Bondi Beach, Australia’s most famous beach, is located in the suburb of Bondi, in the Local Government Area of Waverley, seven kilometers from the centre of Sydney. “Bondi” or “Boondi” is an Aboriginal word meaning water breaking over rocks or the sound of breaking waves. The Australian Museum records that Bondi means place where a flight of nullas took place. There are Aboriginal Rock carvings on the northern end of the beach at Ben Buckler and south of Bondi Beach near McKenzies Beach on the coastal walk.
The indigenous people of the area at the time of European settlement have generally been welcomed to as the Sydney people or the Eora (Eora means “the people”). One theory describes the Eora as a sub-group of the Darug language group which occupied the Cumberland Plain west to the Blue Mountains. However, another theory suggests that they were a distinct language group of their own. There is no clear evidence for the name or names of the particular band(s) of the Eora that roamed what is now the Waverley area. A number of place names within Waverley, most famously Bondi, have been based on words derived from Aboriginal languages of the Sydney region.
From the mid-1800s Bondi Beach was a favourite location for family outings and picnics. The beginnings of the suburb go back to 1809, when the early road builder, William Roberts, received from Governor Bligh a grant of 81 hectares of what is now most of the business and residential area of Bondi Beach. In 1851, Edward Smith Hall and Francis O’Brien purchased 200 acres of the Bondi area that embraced almost the whole frontage of Bondi Beach, and it was named the “The Bondi Estate.” Between 1855 and 1877 O’Brien purchased Hall’s share of the land, renamed the land the “O’Brien Estate,” and made the beach and the surrounding land available to the public as a picnic ground and amusement resort. As the beach became increasingly popular, O’Brien threatened to stop public beach access. However, the Municipal Council believed that the government needed to intervene to make the beach a public reserve.
During the 1900s beach became associated with health, leisure and democracy playground everyone could enjoy equally. Bondi Beach was a working class suburb throughout most of the twentieth century with migrant people from NeW Zealand comprising the majority of the local population. The first tramway reached the beach in 1884. Following this, tram became the first public transportation in Bondi. As an alternative, this action changed the rule that only rich people can enjoy the beach. By the 1930s Bondi was drawing not only local visitors but also people from elsewhere in Australia and overseas. Advertising at the time referred to Bondi Beach as the “Playground of the Pacific”.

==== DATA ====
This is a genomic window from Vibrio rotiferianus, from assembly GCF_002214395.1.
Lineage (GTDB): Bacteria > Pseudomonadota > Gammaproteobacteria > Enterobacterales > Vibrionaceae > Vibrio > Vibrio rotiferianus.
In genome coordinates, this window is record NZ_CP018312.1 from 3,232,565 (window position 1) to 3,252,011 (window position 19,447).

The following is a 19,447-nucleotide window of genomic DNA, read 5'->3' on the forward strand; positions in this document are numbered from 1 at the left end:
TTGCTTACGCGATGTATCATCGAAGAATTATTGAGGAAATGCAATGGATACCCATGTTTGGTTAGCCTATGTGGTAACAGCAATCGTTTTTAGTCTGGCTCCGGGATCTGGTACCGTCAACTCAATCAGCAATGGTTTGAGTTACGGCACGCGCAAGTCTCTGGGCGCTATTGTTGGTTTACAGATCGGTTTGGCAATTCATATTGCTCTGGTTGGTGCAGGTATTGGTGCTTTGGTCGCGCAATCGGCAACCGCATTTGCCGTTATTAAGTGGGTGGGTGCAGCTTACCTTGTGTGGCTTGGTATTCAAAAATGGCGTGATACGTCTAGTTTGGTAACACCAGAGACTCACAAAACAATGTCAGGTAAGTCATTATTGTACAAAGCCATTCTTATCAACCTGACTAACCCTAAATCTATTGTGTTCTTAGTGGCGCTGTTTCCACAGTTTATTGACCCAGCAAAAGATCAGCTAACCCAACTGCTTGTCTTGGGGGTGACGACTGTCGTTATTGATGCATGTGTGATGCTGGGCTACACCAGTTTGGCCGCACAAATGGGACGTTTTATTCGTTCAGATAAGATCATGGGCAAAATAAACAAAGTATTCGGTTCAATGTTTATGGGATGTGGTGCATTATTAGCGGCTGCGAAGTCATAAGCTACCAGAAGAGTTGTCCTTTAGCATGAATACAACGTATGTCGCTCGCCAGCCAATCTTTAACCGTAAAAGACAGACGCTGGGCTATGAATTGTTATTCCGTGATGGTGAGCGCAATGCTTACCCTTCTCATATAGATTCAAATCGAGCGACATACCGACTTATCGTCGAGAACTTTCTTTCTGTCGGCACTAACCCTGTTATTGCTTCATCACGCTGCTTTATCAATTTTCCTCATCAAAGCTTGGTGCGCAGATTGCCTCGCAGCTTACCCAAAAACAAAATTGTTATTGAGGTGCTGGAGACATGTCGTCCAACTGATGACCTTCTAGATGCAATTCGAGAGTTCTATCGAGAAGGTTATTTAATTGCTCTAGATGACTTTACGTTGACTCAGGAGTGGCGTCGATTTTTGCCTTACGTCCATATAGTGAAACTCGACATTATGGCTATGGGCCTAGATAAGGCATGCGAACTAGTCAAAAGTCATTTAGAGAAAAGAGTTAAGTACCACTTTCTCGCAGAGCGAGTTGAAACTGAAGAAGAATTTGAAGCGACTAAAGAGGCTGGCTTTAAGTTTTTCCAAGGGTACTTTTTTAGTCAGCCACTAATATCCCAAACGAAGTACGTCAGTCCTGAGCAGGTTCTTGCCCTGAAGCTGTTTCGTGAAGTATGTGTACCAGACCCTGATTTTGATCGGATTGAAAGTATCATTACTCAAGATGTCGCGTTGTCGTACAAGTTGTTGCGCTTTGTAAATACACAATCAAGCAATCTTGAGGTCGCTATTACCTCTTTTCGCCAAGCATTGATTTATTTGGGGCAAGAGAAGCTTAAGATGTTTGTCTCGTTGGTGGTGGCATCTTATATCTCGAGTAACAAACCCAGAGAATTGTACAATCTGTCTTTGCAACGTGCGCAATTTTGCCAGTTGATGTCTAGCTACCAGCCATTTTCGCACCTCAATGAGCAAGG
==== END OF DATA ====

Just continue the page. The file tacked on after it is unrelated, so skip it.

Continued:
There is a growing trend that people prefer having relax near seaside instead of living unhealthily in cities. The increasing popularity of sea bathing during the late 1800s and early 1900s raised concerns about public safety and how to prevent people from drowning. In response, the world’s first formally documented surf lifesaving club, the Bondi Surf Bathers’ Life Saving Club, was formed in 1907. This was powerfully reinforced by the dramatic events of “Black Sunday” at Bondi in 1938. Some 35,000 people were on the beach and a large group of lifesavers were about to start a surf race when three freak waves hit the beach, sweeping hundreds of people out to sea. Lifesavers rescued 300 people. The largest mass rescue in the history of surf bathing, it confirmed the place of the lifesaver in the national imagination.
Bondi Beach is the end point of the City to Surf Fun Run which is held each year in August. Australian surf carnivals further instilled this image. A Royal Surf Carnival was held at Bondi Beach for the Queen Elizabeth II during her first visited in Australia in 1954. Since 1867, there have been over fifty visits by a member of the British Royal Family to Australia. In addition to many activities, the Bondi Beach Markets is open every Sunday. Many wealthy people spend Christmas Day at the beach. However, the shortage of houses occurs when lots of people crushed to seaside. Manly is the seashore town which solved this problem. However, people still choose Bondi as the satisfied destination rather than Manly.
Bondi Beach has a commercial area along Campbell Parade and adjacent side streets, featuring many popular cafes, restaurants, and hotels, with views of the contemporary beach. It is depicted as wholly modem and European. In the last decade, Bondi Beaches’ unique position has seen a dramatic rise in svelte houses and apartments to take advantage of the views and scent of the sea. The valley running down to the beach is famous world over for its view of distinctive red tiled roofs. Those architectures are deeply influenced by British costal town.
Bondi Beach hosted the beach volleyball competition at the 2000 Summer Olympics. A temporary 10,000-seat stadium, a much smaller stadium, 2 warm-up courts, and 3 training courts were set up to host the tournament. The Bondi Beach Volleyball Stadium was constructed for it and stood for just six weeks. Campaigners oppose both the social and environmental consequences of the development. The stadium will divide the beach in two and seriously restrict public access for swimming, walking, and other forms of outdoor recreation. People protest for their human rights of having a pure seaside and argue for health life in Bondi.
“They’re prepared to risk lives and risk the Bondi beach environment for the sake of eight days of volleyball”, said Stephen Uniacke, a construction lawyer involved in the campaign. Other environmental concerns include the possibility that soil dredged up from below the sand will acidify when brought to the surface.